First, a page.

How to Evaluate Schools in Your Neighborhood
How good are the public schools in your neighborhood? It's a question worth considering if you plan to enroll your child or need to transition an older kid into junior high or high school. Or, perhaps you're simply thinking of moving to a new community and know that strong schools can boost home values and help properties retain their worth.
Understanding how to evaluate schools is an important step in making sound decisions for your financial future.
Research School Scores
A good first step is to seek out publicly available profiles about a neighborhood's school district and individual schools. Useful online sources include GreatSchools, Public School Review, Niche, and SchoolDigger.com.
These websites allow you to find out how test scores compare with state averages, year-over-year academic improvement, the student-teacher ratio, and enrollment trends. You can also discover how diverse a campus is, which is an important metric since racial and socioeconomic diversity can benefit communities, schools, and students, according to the U.S. Department of Education.
Look Beyond the Numbers
Data points don't tell the whole story about a school. Look over the websites of individual schools and the school district to learn more about their educational priorities and successes. You should also browse the website of a school's parent and teacher organization, such as a PTA or PTO. These pages may give you a better sense of the parental involvement in the school, which is often an asset.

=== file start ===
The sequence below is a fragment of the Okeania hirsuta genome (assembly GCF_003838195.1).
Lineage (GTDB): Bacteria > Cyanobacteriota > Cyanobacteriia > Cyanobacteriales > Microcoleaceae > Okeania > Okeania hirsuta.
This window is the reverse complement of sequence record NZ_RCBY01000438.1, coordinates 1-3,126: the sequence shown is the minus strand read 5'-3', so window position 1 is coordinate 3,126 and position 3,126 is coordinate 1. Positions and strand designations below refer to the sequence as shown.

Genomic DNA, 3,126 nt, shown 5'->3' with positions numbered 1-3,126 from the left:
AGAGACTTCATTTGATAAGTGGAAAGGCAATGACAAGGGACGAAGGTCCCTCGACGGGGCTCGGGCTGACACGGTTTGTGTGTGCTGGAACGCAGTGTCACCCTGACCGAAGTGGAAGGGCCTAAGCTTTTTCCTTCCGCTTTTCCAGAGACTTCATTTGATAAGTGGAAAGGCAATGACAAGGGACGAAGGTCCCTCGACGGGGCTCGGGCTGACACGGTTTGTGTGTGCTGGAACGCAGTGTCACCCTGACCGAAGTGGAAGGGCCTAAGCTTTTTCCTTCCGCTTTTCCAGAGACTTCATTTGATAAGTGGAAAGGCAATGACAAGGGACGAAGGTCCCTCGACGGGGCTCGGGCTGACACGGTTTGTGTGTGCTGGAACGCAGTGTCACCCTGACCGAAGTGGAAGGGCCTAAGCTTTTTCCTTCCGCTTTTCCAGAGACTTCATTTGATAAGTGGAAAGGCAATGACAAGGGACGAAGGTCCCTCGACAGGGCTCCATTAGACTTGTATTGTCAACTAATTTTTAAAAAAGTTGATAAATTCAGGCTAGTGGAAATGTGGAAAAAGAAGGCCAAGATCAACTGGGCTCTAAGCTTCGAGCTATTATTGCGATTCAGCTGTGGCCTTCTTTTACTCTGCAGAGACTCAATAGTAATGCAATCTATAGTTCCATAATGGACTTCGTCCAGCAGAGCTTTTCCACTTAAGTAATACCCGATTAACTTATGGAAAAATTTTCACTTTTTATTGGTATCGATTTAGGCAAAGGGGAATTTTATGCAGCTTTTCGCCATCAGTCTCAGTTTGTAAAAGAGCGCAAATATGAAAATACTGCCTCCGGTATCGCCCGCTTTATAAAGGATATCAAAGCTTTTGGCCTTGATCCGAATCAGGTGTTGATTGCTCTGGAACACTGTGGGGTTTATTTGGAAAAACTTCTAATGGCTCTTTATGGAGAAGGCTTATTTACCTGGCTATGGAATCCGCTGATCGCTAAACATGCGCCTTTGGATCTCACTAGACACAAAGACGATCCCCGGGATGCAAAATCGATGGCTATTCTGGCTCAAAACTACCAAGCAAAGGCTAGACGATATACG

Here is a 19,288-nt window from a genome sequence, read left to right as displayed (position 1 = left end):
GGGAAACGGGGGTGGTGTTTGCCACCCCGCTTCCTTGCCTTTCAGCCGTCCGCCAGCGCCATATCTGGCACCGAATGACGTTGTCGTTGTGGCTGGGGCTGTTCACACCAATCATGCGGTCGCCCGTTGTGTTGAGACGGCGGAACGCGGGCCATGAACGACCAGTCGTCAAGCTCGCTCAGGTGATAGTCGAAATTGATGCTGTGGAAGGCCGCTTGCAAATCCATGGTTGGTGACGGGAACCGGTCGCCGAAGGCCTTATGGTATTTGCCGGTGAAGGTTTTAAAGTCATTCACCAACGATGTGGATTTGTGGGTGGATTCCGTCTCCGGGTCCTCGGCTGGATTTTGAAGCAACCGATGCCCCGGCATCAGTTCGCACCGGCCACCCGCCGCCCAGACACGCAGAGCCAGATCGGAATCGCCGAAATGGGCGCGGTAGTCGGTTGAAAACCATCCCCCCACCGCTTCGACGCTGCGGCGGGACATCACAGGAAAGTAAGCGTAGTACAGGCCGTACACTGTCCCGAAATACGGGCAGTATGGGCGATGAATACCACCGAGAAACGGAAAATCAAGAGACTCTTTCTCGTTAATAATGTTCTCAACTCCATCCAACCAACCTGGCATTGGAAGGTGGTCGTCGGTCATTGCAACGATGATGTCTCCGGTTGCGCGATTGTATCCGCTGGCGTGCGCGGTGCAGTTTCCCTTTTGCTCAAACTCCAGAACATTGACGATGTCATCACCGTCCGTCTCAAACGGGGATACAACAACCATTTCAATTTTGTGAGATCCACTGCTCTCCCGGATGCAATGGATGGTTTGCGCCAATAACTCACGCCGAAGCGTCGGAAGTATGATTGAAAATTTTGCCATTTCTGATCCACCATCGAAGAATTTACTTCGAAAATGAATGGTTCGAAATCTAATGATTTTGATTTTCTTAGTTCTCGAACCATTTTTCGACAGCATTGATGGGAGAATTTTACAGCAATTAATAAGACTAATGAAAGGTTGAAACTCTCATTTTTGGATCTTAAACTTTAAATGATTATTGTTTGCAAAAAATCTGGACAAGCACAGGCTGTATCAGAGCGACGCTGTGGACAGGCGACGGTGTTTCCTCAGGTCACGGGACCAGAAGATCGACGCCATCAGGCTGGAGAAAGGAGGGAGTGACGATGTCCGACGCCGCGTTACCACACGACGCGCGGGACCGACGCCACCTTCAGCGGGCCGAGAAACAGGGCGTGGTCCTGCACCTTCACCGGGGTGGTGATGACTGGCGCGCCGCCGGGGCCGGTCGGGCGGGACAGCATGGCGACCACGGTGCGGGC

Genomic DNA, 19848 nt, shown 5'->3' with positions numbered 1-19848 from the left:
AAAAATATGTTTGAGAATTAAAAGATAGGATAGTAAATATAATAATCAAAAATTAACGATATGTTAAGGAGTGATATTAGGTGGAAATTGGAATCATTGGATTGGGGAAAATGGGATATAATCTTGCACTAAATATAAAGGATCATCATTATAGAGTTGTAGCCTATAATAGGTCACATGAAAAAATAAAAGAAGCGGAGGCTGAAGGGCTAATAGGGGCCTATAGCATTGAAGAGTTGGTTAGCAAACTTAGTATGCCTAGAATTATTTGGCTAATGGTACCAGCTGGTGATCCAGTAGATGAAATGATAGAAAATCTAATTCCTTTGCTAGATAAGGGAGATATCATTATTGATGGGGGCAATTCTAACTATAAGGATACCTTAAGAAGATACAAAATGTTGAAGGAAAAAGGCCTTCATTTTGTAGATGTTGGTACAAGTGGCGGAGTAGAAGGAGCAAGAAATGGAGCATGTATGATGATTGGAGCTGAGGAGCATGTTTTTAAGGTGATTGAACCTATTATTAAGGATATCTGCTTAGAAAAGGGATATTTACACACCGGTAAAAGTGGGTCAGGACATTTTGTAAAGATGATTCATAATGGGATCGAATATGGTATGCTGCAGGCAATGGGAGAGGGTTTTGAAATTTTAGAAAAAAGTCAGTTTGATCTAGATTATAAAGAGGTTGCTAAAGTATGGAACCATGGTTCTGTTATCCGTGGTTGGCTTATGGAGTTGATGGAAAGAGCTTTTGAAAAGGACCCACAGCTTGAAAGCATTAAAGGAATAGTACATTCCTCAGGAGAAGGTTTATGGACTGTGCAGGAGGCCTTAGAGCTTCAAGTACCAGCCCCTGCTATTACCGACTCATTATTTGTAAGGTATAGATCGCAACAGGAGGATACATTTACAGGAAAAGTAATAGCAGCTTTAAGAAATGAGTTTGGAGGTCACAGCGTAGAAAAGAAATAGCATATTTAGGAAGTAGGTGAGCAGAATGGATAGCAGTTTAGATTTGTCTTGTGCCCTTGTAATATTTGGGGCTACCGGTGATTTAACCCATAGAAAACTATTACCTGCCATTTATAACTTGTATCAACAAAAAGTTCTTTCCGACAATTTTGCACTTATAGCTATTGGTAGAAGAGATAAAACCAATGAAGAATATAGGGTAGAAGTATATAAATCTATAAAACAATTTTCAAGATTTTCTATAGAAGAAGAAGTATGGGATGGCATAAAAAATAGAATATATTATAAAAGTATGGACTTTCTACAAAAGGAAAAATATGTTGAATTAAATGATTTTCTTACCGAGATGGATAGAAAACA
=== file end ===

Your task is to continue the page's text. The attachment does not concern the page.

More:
Parental feedback can be helpful, too. You can often find reviews from parents on the school profile websites, but consider speaking with families directly. Ask the school to share names of helpful parents or reach out to board members of the PTA; their contact info may be available on the PTA website.
Real estate agents who know the area might also have input to share about local schools, especially if the professionals have seen demand for homes in the neighborhood rise or fall by parents of school-age children.
Visit the School and Bring Questions
Parents should also speak with those who know a school the best — the principal and some teachers. They can share information that may be hard to find online. Ask for examples of how technology is being incorporated into classroom activities, and how discipline problems have been handled. Inquire about enrichment opportunities, after-school clubs, fine art classes, and areas the school is focused on improving.
In addition, request a tour of the school, and look not just at the age and upkeep of the physical structures, but the school's safety features and whether the school displays student work as well. Observe how the kids are interacting with each other and their teachers.
Add Your Child to the Equation
Notably, even the most highly ranked schools aren't the best option for every family. While the school might check all of the boxes for location, technology, and helpful faculty, it still might not be the right fit for your child. Think about whether they've shown an aptitude for the sciences or school athletics. You'll want to make sure the school is able to foster their development in those fields. This is especially true if your child has a learning disability or is considered to be gifted. A school could be considered a bad choice if it isn't able to provide adequate educational resources.
Ultimately parents need to determine what a good school means to them and then do enough homework online and in-person to find an ideal fit.